African American children and those from lower-income families were reported to have longer sleep onset latency, shorter overall sleep duration, less independent sleep, and more snoring than were white children and those from higher-income families at all time points (P < .01; Supplemental Tables 5 and 6). However, the overall rate of parent-reported nonspecific sleep problems and behaviors around sleep maintenance did not significantly differ by race or family income at any time point. Reported napping/daytime sleep, vocalization/restlessness, and nightmares/night terrors differed by race or family income at only 1 time point each. Sleep variables differed by child gender in only 3 of 36 analyses, well within expectations based upon chance variation alone.
As shown in Fig 1, the presence of a nonspecific sleep problem was reported by roughly 10% of parents at each time point. Parent report of a sleep problem was significantly associated with longer sleep onset latency across all age ranges, as well as poorer sleep maintenance and shorter sleep duration at 6 to 24 months but less strongly at 36 months (Table 3). Nightmares/night terrors and restlessness/vocalization were significantly associated with parent report of a sleep problem from 12 to 36 months of age. Parent report of a sleep problem was significantly associated with snoring only at 12 months and with the location of a child’s sleep only at 24 months. The frequency of naps or daytime sleep was never significantly associated with parental report of a sleep problem.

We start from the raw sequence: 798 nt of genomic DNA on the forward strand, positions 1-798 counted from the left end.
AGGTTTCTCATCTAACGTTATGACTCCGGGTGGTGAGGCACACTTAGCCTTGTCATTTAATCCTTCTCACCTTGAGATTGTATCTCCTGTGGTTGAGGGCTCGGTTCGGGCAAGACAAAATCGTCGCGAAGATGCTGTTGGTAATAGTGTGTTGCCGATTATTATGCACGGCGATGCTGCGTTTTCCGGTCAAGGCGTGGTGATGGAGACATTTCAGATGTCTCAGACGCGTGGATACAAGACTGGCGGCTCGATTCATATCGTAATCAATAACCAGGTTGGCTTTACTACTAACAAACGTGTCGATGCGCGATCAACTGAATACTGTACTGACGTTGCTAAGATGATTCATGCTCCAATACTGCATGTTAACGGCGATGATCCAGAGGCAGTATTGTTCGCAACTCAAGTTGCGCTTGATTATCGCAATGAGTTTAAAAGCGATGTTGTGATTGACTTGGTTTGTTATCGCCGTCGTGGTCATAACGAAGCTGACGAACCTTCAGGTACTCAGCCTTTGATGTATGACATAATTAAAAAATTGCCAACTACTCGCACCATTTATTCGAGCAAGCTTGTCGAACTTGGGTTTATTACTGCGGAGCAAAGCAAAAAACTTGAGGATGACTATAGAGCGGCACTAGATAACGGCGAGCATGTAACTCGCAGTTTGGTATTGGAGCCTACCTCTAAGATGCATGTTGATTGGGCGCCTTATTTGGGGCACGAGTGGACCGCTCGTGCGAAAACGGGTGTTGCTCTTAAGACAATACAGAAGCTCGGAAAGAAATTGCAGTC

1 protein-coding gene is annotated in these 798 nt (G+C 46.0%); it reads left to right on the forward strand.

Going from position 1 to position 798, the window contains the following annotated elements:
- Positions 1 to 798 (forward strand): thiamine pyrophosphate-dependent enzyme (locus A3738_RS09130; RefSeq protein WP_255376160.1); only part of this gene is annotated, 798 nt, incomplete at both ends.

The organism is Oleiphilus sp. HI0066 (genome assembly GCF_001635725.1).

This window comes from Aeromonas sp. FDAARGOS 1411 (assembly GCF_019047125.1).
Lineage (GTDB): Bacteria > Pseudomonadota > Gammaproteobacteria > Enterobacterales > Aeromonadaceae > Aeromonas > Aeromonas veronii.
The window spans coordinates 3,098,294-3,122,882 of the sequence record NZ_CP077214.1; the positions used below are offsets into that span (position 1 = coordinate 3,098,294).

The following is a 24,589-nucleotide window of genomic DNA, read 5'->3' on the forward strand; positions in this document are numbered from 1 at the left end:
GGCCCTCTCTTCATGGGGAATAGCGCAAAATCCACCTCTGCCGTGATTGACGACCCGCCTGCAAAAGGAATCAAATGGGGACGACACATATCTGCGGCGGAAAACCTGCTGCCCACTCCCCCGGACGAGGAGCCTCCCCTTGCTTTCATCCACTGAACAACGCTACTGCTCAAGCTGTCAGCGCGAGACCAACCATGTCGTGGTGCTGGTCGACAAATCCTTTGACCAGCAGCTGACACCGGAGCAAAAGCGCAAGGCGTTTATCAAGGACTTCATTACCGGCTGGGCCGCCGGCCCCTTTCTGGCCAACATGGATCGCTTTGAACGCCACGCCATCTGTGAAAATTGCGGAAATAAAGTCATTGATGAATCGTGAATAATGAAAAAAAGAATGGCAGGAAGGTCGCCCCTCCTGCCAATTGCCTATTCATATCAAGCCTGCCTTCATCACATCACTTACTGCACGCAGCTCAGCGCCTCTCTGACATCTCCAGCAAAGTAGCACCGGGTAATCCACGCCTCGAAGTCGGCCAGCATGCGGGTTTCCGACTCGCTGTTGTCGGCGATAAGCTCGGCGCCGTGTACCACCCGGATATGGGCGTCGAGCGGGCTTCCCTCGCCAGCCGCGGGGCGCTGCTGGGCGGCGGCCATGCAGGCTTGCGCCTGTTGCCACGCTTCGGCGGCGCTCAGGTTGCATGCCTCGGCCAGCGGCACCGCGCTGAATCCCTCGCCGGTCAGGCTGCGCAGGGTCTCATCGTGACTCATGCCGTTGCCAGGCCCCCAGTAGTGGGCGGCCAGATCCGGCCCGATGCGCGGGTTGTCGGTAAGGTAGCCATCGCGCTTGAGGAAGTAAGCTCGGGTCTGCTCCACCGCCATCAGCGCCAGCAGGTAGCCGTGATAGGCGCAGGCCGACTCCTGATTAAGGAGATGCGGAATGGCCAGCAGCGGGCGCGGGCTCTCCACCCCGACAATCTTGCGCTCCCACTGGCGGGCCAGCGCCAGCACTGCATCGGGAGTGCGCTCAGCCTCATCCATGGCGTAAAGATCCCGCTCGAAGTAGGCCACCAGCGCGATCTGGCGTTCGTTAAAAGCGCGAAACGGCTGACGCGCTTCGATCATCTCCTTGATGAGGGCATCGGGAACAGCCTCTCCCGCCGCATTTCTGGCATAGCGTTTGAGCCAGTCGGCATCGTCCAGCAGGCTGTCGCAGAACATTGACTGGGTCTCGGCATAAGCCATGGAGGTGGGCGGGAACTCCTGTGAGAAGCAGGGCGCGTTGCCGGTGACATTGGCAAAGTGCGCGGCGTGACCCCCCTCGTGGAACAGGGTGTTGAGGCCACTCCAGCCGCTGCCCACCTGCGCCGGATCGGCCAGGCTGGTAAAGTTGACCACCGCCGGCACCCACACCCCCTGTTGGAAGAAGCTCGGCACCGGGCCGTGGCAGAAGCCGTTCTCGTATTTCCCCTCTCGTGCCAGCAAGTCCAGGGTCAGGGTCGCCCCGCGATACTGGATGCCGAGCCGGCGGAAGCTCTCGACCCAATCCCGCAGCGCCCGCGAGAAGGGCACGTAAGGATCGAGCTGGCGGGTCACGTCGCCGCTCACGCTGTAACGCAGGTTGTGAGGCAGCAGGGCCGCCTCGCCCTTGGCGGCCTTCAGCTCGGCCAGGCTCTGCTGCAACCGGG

Table 4 presents correlations between sleep domain scores obtained at each time point with the equivalent domain score collected at later time points. Medium (r = 0.30) to large (r = 0.50) effects43 were observed for nearly all correlations from 1 time point to the next, and significant correlations were evident between our 2 most distant measurement points (6 and 36 months) in sleep onset latency, sleep duration, sleep location, restlessness/vocalization, and snoring.